Sec. i] THE SITE OF FARHAD-BEG-YAILAKI 1249
and the pose of the right hand holding a patera or cup leave no doubt that the same sacred figure is represented which was first met with on two of the painted panels discovered by me at Dandânoilik." The legend in which this saintly personage figured still awaits identification.
The position of the temple close to the living-quarters of F. ii suggests that the latter were Disposition those of a small monastery, and the same was probably the case also at the ruins of F. iii. They m I quarters were situated on a small erosion terrace, about a quarter of a mile to the north-west of F. 1. The disposition of the rooms as seen in the plan, Plate 57, showed a close resemblance to that at F. Ii. Here, too, the quarters were placed in two wings, adjoining at right angles, with the temple standing apart to the north-east. In both places the large room, at the south-west corner of the court, but with no entrance from it, is likely to have been intended as a guest-room for visitors. An exactly corresponding arrangement is regularly adopted for the mihmân-kheinas of modern houses in Chinese Turkestân so as to allow guests to enter their quarters -without passing through the rest of the house.
The temple, i, stood here also on ground some feet higher than the rest of the ruin, and had in Fresco and
consequence but a few feet of sand to protect it. As seen in Fig. 309, the walls of both cella and other re-
enclosing passage were broken from a height of a few feet above the floor. Those of the cella F. icy.
retained in the south-east corner portions of a well-painted fresco dado, showing on dark red ground a valance-like design with pendent triangles and tassels between them. A square base in the centre of the cella and four hexagonal bases in the corners had once served for the accommodation of statues. In the porch of the cella the lower portions of four stucco images survived (Fig. 309). The figure to the right of the cella entrance, evidently a Lokapâla, stood on a crouching demon of which the grotesque head, F. III. i. 003, was recovered, though damaged on the surface. The fragment of a paper manuscript in Brâhmi was found close to the inner wall of the cella, and on its floor a Wu-chu coin. The chronological value of this coin find and of the evidence furnished by the other Chinese coins from the site, all pre-Tang pieces, will be discussed below. The well-built quarters were found completely empty. But in the room ii, which may have served as the place of assembly of the little ` Samgha', a large wooden tablet inscribed in Brâhmi was recovered. A detached room to the west yielded the fragment, F. III. iii. ooi, of a small statuette delicately carved in wood.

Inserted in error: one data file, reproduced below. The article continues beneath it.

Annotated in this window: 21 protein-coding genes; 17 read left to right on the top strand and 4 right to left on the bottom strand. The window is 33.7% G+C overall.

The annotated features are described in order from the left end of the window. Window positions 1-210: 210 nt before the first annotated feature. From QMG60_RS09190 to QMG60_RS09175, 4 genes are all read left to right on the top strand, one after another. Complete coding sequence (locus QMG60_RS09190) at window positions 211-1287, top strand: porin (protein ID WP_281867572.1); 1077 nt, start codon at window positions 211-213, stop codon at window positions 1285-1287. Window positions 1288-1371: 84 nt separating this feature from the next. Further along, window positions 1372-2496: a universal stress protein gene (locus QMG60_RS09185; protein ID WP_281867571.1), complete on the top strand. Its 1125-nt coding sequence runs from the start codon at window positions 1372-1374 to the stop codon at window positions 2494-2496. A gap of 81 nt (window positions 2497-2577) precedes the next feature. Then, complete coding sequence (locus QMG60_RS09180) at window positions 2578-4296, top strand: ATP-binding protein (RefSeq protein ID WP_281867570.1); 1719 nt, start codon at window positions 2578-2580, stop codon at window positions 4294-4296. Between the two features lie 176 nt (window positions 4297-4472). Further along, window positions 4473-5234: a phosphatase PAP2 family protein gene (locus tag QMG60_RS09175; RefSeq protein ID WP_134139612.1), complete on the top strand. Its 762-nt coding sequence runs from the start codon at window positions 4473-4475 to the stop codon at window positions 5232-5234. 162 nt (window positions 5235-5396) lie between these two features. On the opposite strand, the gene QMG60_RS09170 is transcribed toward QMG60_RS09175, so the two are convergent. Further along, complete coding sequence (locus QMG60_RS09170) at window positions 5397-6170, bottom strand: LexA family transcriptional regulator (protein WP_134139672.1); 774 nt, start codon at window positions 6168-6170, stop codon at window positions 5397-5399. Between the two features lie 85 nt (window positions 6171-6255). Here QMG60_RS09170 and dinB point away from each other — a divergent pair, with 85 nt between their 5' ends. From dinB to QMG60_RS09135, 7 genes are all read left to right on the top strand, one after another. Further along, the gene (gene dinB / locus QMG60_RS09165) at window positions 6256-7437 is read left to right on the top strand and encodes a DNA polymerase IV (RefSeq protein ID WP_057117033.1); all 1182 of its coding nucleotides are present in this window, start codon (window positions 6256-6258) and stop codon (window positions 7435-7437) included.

To the north-west of the groups of ruins so far described small ` Tati ' areas strewn with 'Tati' areas.
ancient pottery debris could be traced for a distance of close on 3 miles, on patches of wind-eroded ground interspersed between sand ridges and belts of close-set tamarisk-cones. The considerable extent of the area once occupied by dwellings, probably built with mere mud walls and hence completely decayed, is thus clearly marked. The winding course of an ancient canal, now raised dyke-like 8 feet and more above the eroded ground on either side, could also be followed quite clearly for about a quarter of a mile from near F. n. In one or two places I came upon indications of fields cultivated at no very distant period. They were found on patches of open ground lowered by wind-erosion, to which water may have been temporarily brought while ` Old Domoko ' was inhabited or even later. Structural remains of antiquity were found only near three of the small ` Tatis ', but it is probable that others may lie hidden under tamarisk-cones or accumulations of dunes. At F. iv (Plate 57), about 12 miles from F. i, the much-eroded remains of some quarters yielded no finds ; but from a large refuse-heap near by small objects of domestic use were recovered, including the ` female' portion of a fire-stick, F. iv. 004, and an appliqué grotesque ornament in terra-cotta of a type familiar from Ybtkan, F. iv. 002. Two detached rooms cleared at F. v yielded nothing.
More interesting was the result which attended the clearing of a small mass of masonry seen to
" See Ancient Kholan, ii. PI. LIX, n. vii. 5; Pl. LXII, D. X. 5; also i. pp. 261, 278.